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Nina Freeman walks us through her work on Tacoma

We chatted with Tacoma level designer Nina Freeman to learn more about her game-making and level design process.

Bryant Francis, Senior Editor

August 9, 2017

3 Min Read

If you were hanging around GDC this year, you might have seen Nina Freeman when she was hosting the Independent Games Festival Awards. Or you might have played her games Cibele and How Do You Do It. If you haven’t, you should know that she was one of the level designers on the recently released narrative adventure game Tacoma.

Since Freeman’s development history includes personal games, and now a mid-sized indie game, we thought the game’s release would be a good opportunity to talk to her about her artistic and development process. So today on the Gamasutra Twitch channel, we had a chat with Freeman about her work on Tacoma, which you can see up above. 

It was a fun conversation (if marred by some unfortunate bugs), but in case you’re taking a trip to the space station Tacoma right this minute, here are a few key takeaways for you. 

Tacoma’s “stand still to win” mechanic actually drives players to interact with characters

As you may have heard, Tacoma has an odd game mechanic where, if a player was so inclined, they could complete the game just by standing still and watching a data transfer slowly tick along. In a game where the goal is to get players attached to a colorful cast of characters, this seemed like an odd choice. But as Freeman explained to us, this possibility arose out of designing a mechanic that would better encourage players to interact with the game’s characters. 

Originally, progression in Tacoma was marked by a series of traditional passwords and numbers buried in the games’ computer logs, which the player is sent to track down. But Fullbright found that players would pay less attention to the ongoing narrative while hunting for these passwords.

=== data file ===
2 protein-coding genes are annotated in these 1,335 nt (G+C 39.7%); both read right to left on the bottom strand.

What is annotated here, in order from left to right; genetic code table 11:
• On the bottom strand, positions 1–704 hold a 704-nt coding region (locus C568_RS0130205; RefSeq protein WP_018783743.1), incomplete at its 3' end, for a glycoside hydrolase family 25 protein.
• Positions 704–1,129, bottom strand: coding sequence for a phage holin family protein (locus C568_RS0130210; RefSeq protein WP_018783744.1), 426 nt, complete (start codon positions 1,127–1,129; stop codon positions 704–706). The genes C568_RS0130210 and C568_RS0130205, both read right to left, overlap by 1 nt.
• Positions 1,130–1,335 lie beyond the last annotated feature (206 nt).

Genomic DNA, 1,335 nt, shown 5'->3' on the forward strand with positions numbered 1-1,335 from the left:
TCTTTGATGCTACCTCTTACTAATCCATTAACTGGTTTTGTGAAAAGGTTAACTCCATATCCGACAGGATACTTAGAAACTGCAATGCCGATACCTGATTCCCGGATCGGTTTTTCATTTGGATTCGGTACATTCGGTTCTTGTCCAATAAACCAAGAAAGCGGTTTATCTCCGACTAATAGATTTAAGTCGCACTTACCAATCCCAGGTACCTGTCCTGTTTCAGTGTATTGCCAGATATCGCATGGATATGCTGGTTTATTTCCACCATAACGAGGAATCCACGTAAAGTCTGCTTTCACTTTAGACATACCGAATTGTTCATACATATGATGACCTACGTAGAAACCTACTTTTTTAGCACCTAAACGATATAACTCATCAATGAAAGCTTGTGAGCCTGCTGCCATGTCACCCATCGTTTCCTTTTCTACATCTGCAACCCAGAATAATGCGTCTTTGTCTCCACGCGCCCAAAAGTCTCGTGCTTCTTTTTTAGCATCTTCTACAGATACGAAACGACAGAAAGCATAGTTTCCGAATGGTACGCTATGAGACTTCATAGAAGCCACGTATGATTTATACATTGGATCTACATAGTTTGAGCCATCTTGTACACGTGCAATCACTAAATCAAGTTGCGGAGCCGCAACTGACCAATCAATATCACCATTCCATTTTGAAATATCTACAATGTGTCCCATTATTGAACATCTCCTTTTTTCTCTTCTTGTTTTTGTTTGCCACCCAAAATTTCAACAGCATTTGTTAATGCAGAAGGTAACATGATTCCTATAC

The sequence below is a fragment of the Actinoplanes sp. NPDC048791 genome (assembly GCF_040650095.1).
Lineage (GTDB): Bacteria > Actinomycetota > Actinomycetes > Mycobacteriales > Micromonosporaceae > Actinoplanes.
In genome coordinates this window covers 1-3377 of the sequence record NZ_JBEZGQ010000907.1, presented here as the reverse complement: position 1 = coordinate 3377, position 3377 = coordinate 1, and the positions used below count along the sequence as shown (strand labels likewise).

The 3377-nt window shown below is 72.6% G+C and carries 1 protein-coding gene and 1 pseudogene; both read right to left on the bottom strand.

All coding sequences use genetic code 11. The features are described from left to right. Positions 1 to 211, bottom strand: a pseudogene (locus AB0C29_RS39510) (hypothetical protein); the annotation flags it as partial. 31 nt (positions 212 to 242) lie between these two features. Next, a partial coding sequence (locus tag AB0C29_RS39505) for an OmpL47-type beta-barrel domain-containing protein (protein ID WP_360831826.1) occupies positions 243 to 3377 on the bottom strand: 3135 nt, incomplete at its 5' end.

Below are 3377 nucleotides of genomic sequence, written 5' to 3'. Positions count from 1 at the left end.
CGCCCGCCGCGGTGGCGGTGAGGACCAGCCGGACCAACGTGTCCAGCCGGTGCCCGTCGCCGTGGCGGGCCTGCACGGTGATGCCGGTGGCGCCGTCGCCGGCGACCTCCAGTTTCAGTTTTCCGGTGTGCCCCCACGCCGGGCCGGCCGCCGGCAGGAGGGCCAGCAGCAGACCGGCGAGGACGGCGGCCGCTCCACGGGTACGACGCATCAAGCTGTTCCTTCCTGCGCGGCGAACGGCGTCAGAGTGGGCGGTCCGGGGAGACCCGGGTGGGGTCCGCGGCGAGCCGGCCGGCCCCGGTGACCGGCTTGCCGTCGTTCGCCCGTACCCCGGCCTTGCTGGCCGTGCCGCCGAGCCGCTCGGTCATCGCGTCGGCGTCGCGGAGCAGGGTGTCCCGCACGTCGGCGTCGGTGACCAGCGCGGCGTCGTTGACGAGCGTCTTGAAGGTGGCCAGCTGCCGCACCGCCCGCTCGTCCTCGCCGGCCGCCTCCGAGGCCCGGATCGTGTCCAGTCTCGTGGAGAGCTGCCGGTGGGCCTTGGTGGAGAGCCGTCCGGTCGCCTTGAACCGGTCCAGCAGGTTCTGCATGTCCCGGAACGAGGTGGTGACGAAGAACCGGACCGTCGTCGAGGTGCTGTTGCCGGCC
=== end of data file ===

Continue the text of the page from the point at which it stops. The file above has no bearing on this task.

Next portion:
So instead, the goal was tweaked to encourage players to uncover every in-game computer log (rather than those passwords), which could only be found by interacting with the characters. This system, combined with the progress bar, got players back on the track that Fullbright intended, and helped provide a progress marker for players who were too impatient to just stand still and wait. 

Cultural references can help with level design and character design

Since Freeman has an academic background in poetry, and has created reference-laden games like Cibele, she had a lot to say when we asked her aboutTacoma’s cultural references in its dialogue and in-game objects. Freeman argued that because people reference the culture in everyday lives, it’s helpful when creating game characters (and the spaces they inhabit) to determine what culture or pop culture would be in their lexicon. 

Hobbies help developers let go

Any game developer can testify that working on a game is a time-consuming process. And every developer tries to find their own way to break away from development to keep from being overwhelmed. For Freeman, it’s important to maintain hobbies, or she says she’ll just want to work on her games until they’re perfect. Right now, in the rare moment when she's not working on a Fullbright game or any side projects, she says she's playing a lot of Overwatch

For more developer insight, editor roundtables and gameplay commentary, be sure to follow the Gamasutra Twitch channel.

About the Author(s)

Bryant Francis

Senior Editor, GameDeveloper.com

Bryant Francis is a writer, journalist, and narrative designer based in Boston, MA. He currently writes for Game Developer, a leading B2B publication for the video game industry. His credits include Proxy Studios' upcoming 4X strategy game Zephon and Amplitude Studio's 2017 game Endless Space 2.

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